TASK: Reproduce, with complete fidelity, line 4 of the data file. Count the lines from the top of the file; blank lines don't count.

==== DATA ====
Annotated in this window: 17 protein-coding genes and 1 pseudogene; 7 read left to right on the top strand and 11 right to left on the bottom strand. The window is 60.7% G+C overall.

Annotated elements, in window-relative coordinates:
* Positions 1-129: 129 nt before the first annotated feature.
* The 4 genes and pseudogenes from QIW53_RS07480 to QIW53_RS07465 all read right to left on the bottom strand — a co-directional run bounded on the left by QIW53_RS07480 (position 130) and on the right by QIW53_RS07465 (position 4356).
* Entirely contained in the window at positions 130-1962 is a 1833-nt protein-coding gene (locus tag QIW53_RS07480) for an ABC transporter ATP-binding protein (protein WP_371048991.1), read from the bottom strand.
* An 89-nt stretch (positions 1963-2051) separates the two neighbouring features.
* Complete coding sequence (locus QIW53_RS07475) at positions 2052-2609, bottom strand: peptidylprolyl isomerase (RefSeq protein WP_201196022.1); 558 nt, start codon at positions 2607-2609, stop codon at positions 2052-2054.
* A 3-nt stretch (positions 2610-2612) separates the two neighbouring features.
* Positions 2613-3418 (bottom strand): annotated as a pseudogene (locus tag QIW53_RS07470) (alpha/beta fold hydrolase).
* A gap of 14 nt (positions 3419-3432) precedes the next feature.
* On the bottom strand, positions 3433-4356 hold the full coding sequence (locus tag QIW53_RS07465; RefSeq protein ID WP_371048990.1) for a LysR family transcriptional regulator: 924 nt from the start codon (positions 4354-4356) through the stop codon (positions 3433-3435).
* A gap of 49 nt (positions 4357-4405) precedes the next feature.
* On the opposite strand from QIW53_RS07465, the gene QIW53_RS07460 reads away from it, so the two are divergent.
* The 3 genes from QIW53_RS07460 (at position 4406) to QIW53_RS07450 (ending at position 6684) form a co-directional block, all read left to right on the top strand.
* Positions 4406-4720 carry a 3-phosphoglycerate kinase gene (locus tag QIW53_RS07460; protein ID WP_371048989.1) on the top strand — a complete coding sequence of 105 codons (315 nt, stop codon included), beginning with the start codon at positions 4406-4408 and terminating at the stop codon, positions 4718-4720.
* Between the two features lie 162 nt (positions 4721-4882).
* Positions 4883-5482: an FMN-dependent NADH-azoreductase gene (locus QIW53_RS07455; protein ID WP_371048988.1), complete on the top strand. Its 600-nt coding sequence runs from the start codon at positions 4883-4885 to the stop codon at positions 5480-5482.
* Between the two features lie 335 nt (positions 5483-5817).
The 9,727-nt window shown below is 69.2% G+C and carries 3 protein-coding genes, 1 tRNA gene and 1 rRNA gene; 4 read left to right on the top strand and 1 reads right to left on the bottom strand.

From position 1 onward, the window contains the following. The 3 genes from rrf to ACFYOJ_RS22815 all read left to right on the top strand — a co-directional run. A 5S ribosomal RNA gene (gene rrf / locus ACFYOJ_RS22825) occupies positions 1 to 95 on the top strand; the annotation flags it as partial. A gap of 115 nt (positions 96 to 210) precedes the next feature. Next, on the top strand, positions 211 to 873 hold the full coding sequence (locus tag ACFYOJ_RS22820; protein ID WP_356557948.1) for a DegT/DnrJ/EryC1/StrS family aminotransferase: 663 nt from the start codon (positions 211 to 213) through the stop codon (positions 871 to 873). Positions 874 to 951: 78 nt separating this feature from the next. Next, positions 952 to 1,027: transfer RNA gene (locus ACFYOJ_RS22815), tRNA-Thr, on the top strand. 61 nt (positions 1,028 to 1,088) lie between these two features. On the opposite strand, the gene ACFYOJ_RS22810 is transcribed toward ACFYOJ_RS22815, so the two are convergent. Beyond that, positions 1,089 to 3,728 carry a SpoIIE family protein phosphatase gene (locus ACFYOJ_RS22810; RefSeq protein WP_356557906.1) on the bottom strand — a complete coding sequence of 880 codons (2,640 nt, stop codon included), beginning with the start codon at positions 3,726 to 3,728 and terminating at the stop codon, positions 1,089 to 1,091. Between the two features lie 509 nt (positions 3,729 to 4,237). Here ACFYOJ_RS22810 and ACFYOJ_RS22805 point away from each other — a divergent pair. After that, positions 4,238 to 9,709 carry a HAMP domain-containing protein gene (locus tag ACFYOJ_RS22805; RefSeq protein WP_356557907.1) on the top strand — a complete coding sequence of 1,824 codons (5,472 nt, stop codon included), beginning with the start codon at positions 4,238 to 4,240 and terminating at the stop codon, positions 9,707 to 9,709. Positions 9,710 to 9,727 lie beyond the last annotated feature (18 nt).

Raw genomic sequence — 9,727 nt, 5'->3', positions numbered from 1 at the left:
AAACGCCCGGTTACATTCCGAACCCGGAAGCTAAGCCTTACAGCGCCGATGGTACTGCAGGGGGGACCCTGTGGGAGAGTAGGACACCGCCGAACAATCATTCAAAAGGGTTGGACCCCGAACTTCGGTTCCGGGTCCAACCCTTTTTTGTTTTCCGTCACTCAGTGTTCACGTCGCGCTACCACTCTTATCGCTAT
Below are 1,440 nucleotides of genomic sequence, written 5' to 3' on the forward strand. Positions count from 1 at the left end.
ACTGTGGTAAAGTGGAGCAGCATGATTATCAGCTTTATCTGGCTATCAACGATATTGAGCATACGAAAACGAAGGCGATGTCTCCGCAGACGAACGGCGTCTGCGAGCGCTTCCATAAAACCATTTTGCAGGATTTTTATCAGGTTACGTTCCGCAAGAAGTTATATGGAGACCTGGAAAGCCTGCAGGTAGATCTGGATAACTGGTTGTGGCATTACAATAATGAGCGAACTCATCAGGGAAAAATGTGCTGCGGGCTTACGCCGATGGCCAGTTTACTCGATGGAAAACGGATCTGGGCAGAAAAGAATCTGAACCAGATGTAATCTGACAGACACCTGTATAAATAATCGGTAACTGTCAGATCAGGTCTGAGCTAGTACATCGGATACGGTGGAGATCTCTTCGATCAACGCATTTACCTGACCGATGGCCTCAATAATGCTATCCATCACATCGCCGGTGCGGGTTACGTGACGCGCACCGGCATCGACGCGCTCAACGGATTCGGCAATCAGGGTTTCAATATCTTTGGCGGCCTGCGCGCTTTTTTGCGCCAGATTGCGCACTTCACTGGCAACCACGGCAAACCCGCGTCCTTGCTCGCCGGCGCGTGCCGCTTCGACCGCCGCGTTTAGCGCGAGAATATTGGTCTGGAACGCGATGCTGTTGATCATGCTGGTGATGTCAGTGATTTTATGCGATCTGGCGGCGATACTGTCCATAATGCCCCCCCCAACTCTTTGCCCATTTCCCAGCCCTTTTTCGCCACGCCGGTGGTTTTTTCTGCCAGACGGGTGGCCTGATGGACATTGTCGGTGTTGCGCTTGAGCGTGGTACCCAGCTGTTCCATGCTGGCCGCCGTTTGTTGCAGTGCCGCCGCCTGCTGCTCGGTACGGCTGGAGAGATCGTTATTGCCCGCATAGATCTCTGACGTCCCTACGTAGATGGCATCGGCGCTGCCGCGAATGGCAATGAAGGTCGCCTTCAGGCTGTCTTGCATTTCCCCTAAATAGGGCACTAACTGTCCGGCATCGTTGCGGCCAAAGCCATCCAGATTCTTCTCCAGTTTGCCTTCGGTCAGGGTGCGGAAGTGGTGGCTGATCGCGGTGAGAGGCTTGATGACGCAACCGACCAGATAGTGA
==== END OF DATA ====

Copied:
* The 4 genes and pseudogenes from QIW53_RS07480 to QIW53_RS07465 all read right to left on the bottom strand — a co-directional run bounded on the left by QIW53_RS07480 (position 130) and on the right by QIW53_RS07465 (position 4356).